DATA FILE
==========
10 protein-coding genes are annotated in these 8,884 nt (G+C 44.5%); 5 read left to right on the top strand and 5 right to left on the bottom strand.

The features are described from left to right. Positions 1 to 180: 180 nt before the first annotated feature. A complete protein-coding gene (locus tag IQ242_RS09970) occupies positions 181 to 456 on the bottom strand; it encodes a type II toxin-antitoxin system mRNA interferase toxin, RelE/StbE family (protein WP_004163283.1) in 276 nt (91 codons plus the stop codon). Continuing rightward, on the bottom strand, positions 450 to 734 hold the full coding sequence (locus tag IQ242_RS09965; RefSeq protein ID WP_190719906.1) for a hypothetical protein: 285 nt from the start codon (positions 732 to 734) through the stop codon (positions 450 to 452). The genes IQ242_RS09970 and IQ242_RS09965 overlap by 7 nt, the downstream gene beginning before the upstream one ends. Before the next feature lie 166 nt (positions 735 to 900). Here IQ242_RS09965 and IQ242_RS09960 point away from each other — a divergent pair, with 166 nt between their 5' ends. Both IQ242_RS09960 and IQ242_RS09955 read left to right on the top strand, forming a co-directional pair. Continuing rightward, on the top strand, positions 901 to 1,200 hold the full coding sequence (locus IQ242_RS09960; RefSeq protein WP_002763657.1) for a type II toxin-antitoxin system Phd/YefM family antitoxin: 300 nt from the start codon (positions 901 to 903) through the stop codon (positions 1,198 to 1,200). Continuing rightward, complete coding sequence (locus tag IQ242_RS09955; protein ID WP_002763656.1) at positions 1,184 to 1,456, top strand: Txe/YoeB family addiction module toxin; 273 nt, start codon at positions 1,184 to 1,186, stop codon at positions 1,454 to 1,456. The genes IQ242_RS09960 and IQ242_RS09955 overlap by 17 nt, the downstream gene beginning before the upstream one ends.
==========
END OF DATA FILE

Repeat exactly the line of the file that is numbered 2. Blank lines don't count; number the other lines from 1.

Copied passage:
The features are described from left to right. Positions 1 to 180: 180 nt before the first annotated feature. A complete protein-coding gene (locus tag IQ242_RS09970) occupies positions 181 to 456 on the bottom strand; it encodes a type II toxin-antitoxin system mRNA interferase toxin, RelE/StbE family (protein WP_004163283.1) in 276 nt (91 codons plus the stop codon). Continuing rightward, on the bottom strand, positions 450 to 734 hold the full coding sequence (locus tag IQ242_RS09965; RefSeq protein ID WP_190719906.1) for a hypothetical protein: 285 nt from the start codon (positions 732 to 734) through the stop codon (positions 450 to 452). The genes IQ242_RS09970 and IQ242_RS09965 overlap by 7 nt, the downstream gene beginning before the upstream one ends. Before the next feature lie 166 nt (positions 735 to 900). Here IQ242_RS09965 and IQ242_RS09960 point away from each other — a divergent pair, with 166 nt between their 5' ends. Both IQ242_RS09960 and IQ242_RS09955 read left to right on the top strand, forming a co-directional pair. Continuing rightward, on the top strand, positions 901 to 1,200 hold the full coding sequence (locus IQ242_RS09960; RefSeq protein WP_002763657.1) for a type II toxin-antitoxin system Phd/YefM family antitoxin: 300 nt from the start codon (positions 901 to 903) through the stop codon (positions 1,198 to 1,200). Continuing rightward, complete coding sequence (locus tag IQ242_RS09955; protein ID WP_002763656.1) at positions 1,184 to 1,456, top strand: Txe/YoeB family addiction module toxin; 273 nt, start codon at positions 1,184 to 1,186, stop codon at positions 1,454 to 1,456. The genes IQ242_RS09960 and IQ242_RS09955 overlap by 17 nt, the downstream gene beginning before the upstream one ends.